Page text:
CLEVELAND -- Facing LeBron James can be like swimming in shark-infested waters. The fear is not necessarily what is happening, but what could happen. The monster is down there, circling, just as James is out there, lurking. He might not strike now, but he will. Oh yes, he will.
This certainty is what Cleveland sports fans have lived with for ages, though on the wrong side of the ledger. They experienced it with Michael Jordan and with John Elway. No matter the situation, the terror was that at some point, and most likely late in the game, those killers would open their jaws and inhale everything in their path.
The unfairness of it was that Cleveland did not drop the hammer with any of its sports heroes. Not since Jim Brown has there been that one Cleveland athlete who other athletes dread.
But now he is out there, lurking. James did not take a shot for the first 4:10 of the Cavaliers' Eastern Conference finals opener against the Orlando Magic, and he did not score a point until 3:42 remained in the first quarter -- and it came on a goaltending call.
And the Cavs still led 25-14. Now that is scary.
James eventually made up for lost time, finishing with a playoff career-high 49 points.
There is a downside, however, to the fear factor. If a team need worry only about the big shark, then James' effectiveness diminishes. He becomes the predator swimming in a tank, still deadly but more containable. That had been Cleveland's weakness since LeBron arrived in 2003 -- too many Cavs standing and watching him do it all -- until Mo Williams arrived this season. Things changed. James stopped dribbling to the wing, which stalls the offense, as Williams became a scoring threat.
But the old demons returned last night in the Cavs' 107-106 loss to the Magic.
"Offensively, we were more stagnant in the second half," Cavs coach Mike Brown said.
Orlando outscored Cleveland 18-10 with James on the bench, which allowed them to make up a 15-point halftime deficit.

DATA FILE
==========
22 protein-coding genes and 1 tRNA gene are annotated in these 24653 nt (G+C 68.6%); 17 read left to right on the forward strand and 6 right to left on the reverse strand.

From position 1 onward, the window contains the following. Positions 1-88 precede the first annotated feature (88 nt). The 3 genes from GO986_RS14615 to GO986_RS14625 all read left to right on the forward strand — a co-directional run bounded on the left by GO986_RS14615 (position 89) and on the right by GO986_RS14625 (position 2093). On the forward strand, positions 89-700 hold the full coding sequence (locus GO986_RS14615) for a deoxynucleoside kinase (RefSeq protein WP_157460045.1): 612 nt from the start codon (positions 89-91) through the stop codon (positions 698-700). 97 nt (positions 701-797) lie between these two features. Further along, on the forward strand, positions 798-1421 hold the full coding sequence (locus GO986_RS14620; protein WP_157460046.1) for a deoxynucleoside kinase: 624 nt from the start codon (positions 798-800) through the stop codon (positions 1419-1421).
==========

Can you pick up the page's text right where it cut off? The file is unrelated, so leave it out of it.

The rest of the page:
"The one thing about our team is it is resilient," Orlando coach Stan Van Gundy said. "But LeBron just made it so difficult. One thing, I leave this game having no idea whatsoever what to do with him. As a coach you're supposed to know, but I have no clue."
Here's a hint: If the Cavs are to deliver Cleveland its first championship in any sport since 1964, they must make sure James does not swim alone. Mo Williams and Delonte West, who became careless with their shot selection at times against Orlando, must be smarter. At one point James was shooting 16 of 24 while the rest of the team was 17 of 42. The defense on Dwight Howard must improve, as must the perimeter defense.
James is nothing if not a presence. His potential alone is dangerous, forcing opponents to design defenses specifically with him in mind. But he cannot do it alone. Just as Jordan needed help, so does the King. Feared or not.
If James' teammates step up, the Cavs will be OK.
Cavs big man Joe Smith, who has played against James, summed up the emotions involved with playing against him, saying he sees no reason why opposing teams would not shudder.
"If I was on the other team, I would (be afraid)," he said.
But he would also be up one game to none. Now, it's Cleveland's turn to worry about what's in the water.